I will write more about this on my blog, later, but for the moment, I am completely overwhelmed, as I always am, of all the facsimiles of ME I see in the lobby. I see me at every turn. It is a powerfully humbling experience to understand that it is not others I see with respirators, wheelchairs, face masks . . . it is visions of myself. That includes the courage and defiance I see glimmering in the eyes of those who for all outward appearances have no apparent reason to show defiance. The best part of the human spirit is alive and well here, though housed in bodies that are failing, as they all eventually must. Carpe diem, y’all. Make the day yours!
I will not retract a single word of what I wrote then, nor can I improve it. It is an opinion worthy of tenacity, not temerity. It is perhaps one of the best opinions I have ever had. I will not taint it with any sort of double-mindedness.
As I was sitting there, I couldn’t help overhearing the conversation between an elderly man seated next to me and a lady from volunteer services whom he apparently knew from previous visits. They were both Jewish. I heard him tell her that he was waiting to see Gooday, so I knew we had CLL in common. After they finished talking, I leaned over to him and said, “Shalom Aleichem!”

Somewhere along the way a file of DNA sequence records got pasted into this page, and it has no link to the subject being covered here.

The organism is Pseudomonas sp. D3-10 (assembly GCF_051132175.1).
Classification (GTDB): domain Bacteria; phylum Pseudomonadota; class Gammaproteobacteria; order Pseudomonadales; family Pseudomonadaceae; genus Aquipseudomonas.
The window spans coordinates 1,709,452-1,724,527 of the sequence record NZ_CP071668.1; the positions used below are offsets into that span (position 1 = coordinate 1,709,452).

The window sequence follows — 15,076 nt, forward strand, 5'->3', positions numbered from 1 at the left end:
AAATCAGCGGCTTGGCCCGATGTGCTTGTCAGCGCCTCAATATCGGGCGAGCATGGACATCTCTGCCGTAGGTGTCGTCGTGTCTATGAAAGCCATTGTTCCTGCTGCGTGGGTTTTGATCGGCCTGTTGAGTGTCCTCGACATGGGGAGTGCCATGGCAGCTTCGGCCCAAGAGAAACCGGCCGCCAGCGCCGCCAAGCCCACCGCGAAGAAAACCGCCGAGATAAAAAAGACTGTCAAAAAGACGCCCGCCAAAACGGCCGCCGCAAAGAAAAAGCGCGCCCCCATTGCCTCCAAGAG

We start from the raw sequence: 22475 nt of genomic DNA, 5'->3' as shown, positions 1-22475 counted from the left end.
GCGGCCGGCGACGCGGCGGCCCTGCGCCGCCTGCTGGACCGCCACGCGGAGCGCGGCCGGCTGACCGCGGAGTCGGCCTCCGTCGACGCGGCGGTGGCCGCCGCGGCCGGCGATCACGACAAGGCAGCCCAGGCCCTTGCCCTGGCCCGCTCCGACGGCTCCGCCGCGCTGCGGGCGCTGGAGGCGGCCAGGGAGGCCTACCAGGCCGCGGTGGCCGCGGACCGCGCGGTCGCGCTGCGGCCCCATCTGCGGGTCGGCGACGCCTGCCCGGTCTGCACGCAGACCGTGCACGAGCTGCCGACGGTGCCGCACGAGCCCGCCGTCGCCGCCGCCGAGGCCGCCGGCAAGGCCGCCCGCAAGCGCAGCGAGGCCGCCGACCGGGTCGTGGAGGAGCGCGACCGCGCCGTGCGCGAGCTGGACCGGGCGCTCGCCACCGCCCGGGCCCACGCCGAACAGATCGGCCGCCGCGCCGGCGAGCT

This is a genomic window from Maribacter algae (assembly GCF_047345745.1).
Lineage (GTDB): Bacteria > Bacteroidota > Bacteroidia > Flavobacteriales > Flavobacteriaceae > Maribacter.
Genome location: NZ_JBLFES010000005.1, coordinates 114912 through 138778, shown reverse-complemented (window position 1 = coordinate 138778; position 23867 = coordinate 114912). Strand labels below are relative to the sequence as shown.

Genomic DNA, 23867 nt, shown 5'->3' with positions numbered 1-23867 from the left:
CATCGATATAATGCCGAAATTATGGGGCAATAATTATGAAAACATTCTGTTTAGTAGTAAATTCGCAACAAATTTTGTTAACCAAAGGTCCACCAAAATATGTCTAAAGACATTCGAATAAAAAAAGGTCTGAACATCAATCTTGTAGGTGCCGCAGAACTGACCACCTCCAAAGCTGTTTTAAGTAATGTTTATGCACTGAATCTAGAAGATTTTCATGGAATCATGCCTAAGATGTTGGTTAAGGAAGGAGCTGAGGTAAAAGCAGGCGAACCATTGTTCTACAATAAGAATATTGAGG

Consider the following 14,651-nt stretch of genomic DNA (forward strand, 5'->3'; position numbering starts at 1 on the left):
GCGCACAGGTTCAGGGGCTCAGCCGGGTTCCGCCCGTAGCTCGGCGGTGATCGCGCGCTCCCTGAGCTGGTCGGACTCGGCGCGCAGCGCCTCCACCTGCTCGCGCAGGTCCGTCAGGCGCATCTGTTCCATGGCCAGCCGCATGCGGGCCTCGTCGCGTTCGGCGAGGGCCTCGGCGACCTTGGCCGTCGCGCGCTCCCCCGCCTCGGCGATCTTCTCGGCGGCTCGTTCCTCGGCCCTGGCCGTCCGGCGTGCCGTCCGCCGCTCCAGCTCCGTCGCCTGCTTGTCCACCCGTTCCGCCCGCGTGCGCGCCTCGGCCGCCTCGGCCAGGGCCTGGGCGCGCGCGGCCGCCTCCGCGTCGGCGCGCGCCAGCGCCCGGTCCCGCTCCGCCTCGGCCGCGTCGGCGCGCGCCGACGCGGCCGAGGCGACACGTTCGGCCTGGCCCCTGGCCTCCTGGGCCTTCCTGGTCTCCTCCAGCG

“Ah! Aleichem Shalom!” he said with a big smile. He was hairless from chemotherapy, had a mask on his chin but not covering his face, though it no doubt should have been, and was obviously very ill. “Are you Jewish with that accent?” he asked, still smiling.
“No, sir, but I know when to say Shalom Aleichem.” He smiled even bigger. “And your accent, I cannot place it,” I said.
“Johannesburg,” he replied.
“Boy, that’s a long way to come for treatment.”
“No, no,” he said. “I have lived in Big College Town, USA, for many years, but have been coming to see Gooday for treatment of my CLL for a long time. They really know their business here.”
“I am here to see Gooday, too,” I said. He peered at me. The bond was established at that moment. “You are young to have CLL, but they are seeing it in younger people these days. Are you doing well at the moment?”